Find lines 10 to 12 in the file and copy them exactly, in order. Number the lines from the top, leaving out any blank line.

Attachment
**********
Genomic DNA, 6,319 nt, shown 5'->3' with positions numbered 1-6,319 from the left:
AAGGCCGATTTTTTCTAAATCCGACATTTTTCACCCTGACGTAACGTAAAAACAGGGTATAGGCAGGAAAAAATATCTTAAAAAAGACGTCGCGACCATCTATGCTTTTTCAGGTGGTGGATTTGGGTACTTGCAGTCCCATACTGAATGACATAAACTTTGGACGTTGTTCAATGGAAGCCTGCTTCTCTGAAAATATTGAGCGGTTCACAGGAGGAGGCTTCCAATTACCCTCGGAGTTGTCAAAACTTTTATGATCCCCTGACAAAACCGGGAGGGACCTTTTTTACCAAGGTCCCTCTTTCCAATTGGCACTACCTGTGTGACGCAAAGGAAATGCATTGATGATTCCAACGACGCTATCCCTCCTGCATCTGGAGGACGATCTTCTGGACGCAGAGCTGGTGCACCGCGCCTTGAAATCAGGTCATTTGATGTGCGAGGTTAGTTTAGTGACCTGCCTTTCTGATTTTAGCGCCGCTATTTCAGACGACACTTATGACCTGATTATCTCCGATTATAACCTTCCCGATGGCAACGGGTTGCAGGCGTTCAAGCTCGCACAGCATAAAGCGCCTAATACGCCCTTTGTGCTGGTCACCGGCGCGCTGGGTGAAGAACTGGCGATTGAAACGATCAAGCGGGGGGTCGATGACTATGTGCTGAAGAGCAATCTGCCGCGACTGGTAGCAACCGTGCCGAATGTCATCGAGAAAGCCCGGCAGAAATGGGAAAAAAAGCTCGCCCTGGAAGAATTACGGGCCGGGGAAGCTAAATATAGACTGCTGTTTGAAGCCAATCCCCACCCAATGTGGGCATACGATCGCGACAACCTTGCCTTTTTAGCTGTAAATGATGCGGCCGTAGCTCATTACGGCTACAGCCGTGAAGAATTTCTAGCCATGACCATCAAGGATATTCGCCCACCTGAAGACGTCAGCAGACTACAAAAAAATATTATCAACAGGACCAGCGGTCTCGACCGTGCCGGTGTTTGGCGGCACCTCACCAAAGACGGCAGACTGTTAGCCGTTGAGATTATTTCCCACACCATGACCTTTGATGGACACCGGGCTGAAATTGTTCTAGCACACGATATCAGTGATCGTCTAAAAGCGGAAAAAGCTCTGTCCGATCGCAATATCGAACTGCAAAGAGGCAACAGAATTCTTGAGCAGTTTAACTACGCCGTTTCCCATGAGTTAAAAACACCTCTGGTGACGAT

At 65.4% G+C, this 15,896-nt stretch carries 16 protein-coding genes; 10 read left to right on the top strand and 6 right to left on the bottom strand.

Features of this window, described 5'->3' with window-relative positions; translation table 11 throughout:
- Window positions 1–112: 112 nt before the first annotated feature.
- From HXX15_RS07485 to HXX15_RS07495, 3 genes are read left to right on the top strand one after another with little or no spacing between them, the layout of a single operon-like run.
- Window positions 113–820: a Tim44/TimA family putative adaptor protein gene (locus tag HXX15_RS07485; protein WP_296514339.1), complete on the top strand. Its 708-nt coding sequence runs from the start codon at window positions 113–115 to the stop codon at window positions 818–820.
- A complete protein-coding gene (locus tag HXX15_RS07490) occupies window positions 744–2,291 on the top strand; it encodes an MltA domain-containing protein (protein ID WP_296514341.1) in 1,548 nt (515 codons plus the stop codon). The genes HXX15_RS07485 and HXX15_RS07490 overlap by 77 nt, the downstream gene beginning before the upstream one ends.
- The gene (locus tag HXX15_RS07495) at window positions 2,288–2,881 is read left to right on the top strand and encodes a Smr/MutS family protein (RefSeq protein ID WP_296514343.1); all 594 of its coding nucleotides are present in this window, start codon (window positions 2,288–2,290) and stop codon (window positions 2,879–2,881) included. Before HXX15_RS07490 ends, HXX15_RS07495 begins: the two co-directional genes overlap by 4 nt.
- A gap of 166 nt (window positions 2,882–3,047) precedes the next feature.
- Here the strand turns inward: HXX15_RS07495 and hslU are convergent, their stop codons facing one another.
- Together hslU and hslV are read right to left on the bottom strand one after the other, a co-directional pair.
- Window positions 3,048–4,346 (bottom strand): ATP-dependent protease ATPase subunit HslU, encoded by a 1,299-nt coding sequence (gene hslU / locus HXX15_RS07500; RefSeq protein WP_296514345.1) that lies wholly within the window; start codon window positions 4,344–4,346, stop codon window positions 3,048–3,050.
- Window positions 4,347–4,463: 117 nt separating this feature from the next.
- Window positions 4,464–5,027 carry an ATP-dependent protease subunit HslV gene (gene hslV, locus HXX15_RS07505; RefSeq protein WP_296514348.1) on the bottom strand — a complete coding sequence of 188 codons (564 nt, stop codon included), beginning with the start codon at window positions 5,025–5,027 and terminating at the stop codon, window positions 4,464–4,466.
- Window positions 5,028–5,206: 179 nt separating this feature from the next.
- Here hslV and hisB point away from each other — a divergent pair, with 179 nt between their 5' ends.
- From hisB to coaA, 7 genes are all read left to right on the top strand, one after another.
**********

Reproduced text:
- A gap of 166 nt (window positions 2,882–3,047) precedes the next feature.
- Here the strand turns inward: HXX15_RS07495 and hslU are convergent, their stop codons facing one another.
- Together hslU and hslV are read right to left on the bottom strand one after the other, a co-directional pair.